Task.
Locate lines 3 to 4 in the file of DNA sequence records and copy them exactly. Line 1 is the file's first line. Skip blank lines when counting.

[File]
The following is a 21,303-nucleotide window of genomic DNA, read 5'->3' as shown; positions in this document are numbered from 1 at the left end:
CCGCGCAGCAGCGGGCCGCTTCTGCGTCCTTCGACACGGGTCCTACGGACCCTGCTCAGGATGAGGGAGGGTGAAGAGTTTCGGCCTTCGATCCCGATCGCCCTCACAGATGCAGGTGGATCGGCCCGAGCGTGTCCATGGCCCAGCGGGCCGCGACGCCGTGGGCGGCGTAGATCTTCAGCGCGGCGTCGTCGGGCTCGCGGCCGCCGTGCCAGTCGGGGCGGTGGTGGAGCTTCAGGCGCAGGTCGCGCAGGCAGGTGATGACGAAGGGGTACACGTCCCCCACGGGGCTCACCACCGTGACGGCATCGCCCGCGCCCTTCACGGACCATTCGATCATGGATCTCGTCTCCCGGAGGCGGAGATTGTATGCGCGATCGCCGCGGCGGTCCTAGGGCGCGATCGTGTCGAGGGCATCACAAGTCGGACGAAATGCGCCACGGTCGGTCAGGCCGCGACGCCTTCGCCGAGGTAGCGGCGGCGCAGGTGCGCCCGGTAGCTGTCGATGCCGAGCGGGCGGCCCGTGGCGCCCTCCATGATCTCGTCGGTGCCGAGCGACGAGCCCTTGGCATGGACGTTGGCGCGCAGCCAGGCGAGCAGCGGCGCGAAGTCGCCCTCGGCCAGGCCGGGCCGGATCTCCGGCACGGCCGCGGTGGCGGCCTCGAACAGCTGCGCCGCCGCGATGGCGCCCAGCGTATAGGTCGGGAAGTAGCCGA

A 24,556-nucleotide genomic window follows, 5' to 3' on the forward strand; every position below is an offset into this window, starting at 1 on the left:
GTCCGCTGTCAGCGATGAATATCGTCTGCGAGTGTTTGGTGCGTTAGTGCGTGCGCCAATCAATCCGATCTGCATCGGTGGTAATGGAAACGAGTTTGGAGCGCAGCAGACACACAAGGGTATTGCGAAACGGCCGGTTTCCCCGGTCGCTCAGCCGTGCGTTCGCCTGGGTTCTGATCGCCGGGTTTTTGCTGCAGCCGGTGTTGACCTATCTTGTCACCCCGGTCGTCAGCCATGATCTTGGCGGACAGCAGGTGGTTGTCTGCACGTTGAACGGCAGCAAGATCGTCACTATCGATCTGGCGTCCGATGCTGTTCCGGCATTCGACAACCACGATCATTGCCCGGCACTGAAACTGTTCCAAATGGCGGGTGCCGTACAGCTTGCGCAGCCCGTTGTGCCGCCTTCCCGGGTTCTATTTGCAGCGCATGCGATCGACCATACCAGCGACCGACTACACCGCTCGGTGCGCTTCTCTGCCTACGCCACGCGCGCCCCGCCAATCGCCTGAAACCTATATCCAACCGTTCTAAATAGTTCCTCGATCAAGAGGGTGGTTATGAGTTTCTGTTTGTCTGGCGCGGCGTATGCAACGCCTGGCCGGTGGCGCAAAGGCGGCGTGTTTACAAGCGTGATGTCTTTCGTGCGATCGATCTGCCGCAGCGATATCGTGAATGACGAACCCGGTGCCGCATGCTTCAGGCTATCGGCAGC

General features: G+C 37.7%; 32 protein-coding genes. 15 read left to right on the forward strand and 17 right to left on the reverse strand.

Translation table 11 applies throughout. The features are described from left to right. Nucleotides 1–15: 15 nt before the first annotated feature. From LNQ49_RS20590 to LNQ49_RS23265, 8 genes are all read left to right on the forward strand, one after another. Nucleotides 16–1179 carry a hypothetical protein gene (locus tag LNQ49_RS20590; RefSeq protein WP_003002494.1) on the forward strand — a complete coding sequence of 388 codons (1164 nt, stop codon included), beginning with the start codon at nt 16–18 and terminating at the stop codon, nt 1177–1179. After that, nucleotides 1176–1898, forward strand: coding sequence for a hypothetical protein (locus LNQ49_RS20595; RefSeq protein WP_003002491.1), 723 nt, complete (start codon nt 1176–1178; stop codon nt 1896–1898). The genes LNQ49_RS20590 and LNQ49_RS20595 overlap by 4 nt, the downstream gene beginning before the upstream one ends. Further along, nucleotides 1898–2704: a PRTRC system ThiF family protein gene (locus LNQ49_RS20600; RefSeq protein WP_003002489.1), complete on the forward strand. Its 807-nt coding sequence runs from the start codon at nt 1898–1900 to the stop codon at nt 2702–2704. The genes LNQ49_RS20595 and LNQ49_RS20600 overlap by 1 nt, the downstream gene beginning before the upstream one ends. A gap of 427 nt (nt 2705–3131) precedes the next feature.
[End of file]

A 24,556-nucleotide genomic window follows, 5' to 3' on the forward strand; every position below is an offset into this window, starting at 1 on the left:
GTCCGCTGTCAGCGATGAATATCGTCTGCGAGTGTTTGGTGCGTTAGTGCGTGCGCCAATCAATCCGATCTGCATCGGTGGTAATGGAAACGAGTTTGGAGCGCAGCAGACACACAAGGGTATTGCGAAACGGCCGGTTTCCCCGGTCGCTCAGCCGTGCGTTCGCCTGGGTTCTGATCGCCGGGTTTTTGCTGCAGCCGGTGTTGACCTATCTTGTCACCCCGGTCGTCAGCCATGATCTTGGCGGACAGCAGGTGGTTGTCTGCACGTTGAACGGCAGCAAGATCGTCACTATCGATCTGGCGTCCGATGCTGTTCCGGCATTCGACAACCACGATCATTGCCCGGCACTGAAACTGTTCCAAATGGCGGGTGCCGTACAGCTTGCGCAGCCCGTTGTGCCGCCTTCCCGGGTTCTATTTGCAGCGCATGCGATCGACCATACCAGCGACCGACTACACCGCTCGGTGCGCTTCTCTGCCTACGCCACGCGCGCCCCGCCAATCGCCTGAAACCTATATCCAACCGTTCTAAATAGTTCCTCGATCAAGAGGGTGGTTATGAGTTTCTGTTTGTCTGGCGCGGCGTATGCAACGCCTGGCCGGTGGCGCAAAGGCGGCGTGTTTACAAGCGTGATGTCTTTCGTGCGATCGATCTGCCGCAGCGATATCGTGAATGACGAACCCGGTGCCGCATGCTTCAGGCTATCGGCAGC